The new Ford Ranger Stormtrak could be the last of this generation, and it’s certainly a job well done.
/ By Peter John /
What do you do if you’re in Ford SA’s position? At the same time that the media invitation for the new Ranger Stormtrak surfaced in my inbox, all eyes were busy soaking in the first preview of the Next-Gen Ranger. Unfortunately, this timing slightly torpedoed the launch of the upcoming Ranger Stormtrak, with a new narrative quickly emerging.
How long until the Next-Gen (Ford’s words, not ours) Ranger arrives is a source of much debate. The fact that the teaser video showed it in heavily camouflaged garb suggests to me that it’s still a while away and this delay is forcing Ford to think on their feet and prevent demand from drying up.
The internet’s comments’ section might groan once more at the sight of another Ranger, but the undeniable truth is that limited-edition models are highly successful. The latest in Ranger’s arsenal is the Stormtrak, replacement to the Thunder, and Ford’s fifth special edition in a year! It’s clearly a working recipe because derivatives such as the Thunder eclipsed all expectations, selling more than 2000 – double the initial allocation. Can the Stormtrak repeat history?
Ford is in a comfortable groove with these special-edition models, and the Stormtrak still manages to stir up something unique from a list of upgrades that will sound painfully familiar to many. This is the new flagship and therefore builds upon the Wildtrak’s premium features and bi-turbo 157 kW engine with some highly effective red and black highlights, and red stitching to go with the new range of vibrant colours – Blue Lightning being our pick although Lucid Red also won a strong share of the votes among the crowd.
A lot of these superfluous enhancements don’t immediately make the Stormtrak a superior alternative to the R40 000 cheaper Wildtrak, except for the Power Roller Shutter and the bed divider, which are both standard features and mitigate that price gap to a tangible extent. The Power Roller Shutter can be opened and locked at any position, unlike the manual roller shutter which can only be locked at various preset stages, with dedicated buttons on the key fob and on the dashboard. While it might bring a modern edge to design, it is evidently not dust-proof and so I immediately overlooked the bed divider and ensured that for the next three days of the launch even all my luggage travelled on the back seat.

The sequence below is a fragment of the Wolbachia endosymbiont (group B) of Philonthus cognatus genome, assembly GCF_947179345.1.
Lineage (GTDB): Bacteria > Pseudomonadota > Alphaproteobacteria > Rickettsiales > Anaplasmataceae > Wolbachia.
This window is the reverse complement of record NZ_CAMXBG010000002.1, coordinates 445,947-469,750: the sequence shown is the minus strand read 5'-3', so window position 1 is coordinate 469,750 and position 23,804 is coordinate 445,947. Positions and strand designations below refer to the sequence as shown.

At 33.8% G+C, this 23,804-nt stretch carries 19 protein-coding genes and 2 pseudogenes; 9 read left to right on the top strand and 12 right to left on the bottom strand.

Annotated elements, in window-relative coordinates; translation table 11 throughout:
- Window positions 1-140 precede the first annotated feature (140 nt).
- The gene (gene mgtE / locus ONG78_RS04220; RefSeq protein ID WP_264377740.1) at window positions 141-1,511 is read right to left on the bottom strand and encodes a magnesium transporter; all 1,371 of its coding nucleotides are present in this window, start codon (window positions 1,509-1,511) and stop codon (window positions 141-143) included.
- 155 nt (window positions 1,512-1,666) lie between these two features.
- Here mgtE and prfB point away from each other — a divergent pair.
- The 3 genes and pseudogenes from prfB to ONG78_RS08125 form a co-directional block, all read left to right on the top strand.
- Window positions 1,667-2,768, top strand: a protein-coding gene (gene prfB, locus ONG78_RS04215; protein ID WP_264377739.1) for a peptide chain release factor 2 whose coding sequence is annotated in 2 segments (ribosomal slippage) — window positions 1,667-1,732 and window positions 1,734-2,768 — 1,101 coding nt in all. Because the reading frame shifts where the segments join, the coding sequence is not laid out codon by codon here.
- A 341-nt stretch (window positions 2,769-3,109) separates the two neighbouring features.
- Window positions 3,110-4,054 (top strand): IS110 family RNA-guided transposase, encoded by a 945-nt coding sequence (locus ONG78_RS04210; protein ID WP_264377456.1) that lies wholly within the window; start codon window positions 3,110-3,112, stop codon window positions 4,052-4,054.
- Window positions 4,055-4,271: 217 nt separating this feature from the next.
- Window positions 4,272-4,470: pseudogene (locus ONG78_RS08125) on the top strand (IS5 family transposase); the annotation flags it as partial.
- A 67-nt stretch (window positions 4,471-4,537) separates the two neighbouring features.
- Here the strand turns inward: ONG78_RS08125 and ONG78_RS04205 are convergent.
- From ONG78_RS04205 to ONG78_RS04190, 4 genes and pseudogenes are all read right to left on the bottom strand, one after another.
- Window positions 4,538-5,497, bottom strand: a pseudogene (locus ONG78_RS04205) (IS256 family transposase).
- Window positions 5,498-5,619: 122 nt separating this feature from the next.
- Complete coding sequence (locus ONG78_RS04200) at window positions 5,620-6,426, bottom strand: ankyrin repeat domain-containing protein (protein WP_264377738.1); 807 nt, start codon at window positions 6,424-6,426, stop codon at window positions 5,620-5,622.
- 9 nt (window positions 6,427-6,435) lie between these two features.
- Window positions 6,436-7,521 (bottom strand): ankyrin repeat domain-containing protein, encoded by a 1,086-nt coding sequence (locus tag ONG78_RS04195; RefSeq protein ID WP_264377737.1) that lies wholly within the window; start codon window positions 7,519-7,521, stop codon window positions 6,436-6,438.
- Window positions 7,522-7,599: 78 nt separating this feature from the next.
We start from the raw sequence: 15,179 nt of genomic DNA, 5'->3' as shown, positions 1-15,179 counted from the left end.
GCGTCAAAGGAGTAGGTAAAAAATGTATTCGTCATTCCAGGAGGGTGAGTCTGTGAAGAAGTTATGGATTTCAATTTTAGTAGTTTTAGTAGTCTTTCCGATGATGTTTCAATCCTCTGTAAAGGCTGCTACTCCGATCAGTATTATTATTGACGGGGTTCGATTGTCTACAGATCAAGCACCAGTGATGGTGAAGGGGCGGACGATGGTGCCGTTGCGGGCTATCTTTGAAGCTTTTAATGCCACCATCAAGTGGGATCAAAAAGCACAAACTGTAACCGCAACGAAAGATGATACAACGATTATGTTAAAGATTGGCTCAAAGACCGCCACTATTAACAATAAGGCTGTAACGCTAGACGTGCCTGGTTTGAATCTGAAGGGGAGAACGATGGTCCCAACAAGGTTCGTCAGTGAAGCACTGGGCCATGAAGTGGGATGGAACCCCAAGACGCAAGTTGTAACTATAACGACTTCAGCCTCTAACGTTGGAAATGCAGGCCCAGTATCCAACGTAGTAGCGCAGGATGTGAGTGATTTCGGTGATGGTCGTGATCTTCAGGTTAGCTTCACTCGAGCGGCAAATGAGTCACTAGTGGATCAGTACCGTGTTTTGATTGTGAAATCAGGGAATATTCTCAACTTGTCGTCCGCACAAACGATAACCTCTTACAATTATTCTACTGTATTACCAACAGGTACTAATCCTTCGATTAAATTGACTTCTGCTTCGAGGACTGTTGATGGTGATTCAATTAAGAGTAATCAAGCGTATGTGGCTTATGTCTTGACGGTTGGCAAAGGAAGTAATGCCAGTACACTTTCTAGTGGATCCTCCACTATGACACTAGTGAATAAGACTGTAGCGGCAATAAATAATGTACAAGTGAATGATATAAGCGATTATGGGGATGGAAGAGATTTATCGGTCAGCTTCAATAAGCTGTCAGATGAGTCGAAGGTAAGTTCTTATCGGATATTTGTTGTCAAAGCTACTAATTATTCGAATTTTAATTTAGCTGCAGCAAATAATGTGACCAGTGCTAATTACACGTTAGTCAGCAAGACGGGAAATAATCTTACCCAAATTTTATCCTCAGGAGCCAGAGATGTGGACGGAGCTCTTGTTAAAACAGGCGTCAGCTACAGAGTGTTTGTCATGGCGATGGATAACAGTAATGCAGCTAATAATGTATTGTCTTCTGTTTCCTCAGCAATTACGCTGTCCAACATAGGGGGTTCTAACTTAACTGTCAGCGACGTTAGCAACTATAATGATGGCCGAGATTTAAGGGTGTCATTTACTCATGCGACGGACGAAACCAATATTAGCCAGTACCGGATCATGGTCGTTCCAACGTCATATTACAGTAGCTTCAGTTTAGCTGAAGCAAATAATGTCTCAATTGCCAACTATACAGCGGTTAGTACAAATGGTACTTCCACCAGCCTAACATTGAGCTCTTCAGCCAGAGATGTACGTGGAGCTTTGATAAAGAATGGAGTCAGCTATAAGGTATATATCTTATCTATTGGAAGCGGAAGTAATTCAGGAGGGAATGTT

Fortunately this is the only gripe I had over many days spent traversing rough, unrelenting terrain that on a few occasions had me wishing someone would toss me the keys to a Ranger Raptor. Nevertheless, these Stormtraks handled every one of the 1 000 km of gravel in great comfort and with supreme confidence. I’ve always vouched for the Ranger’s on-road capabilities as the most passenger-car-like of any bakkie, and now I can add gravel to that list. A true all-rounder basking in the twilight glow of its legacy.
I’m usually cynical of special-edition models, but you have to take a minute to admire the calculated evolution that has led up to this point, as well as the many export milestones achieved in the last decade as an integral part of South Africa’s automotive tapestry. Despite its age, the Ranger remains an exceptionally competent and capable vehicle that still holds solid credibility against ostensibly fresher rivals. Nobody will be left disappointed if this is to be the final swansong; the foundation it has laid down for the Next-Generation Ranger is extremely solid.
The Ranger Stormtrak is priced at R790 300 for the 4×2 model, and R846 500 for the 4×4 variant.
Engine: 2.0-litre Bi-Turbo (diesel)
Power and torque: 157 kW; 500 Nm
All new Ford Rangers come with ‘Ford Protect’, made up of a 4-year/120 000 km comprehensive warranty, 3-year/unlimited km roadside assistance, 5-year/unlimited km corrosion warranty, and a 6-year/90 000 km service plan (which covers 6 services).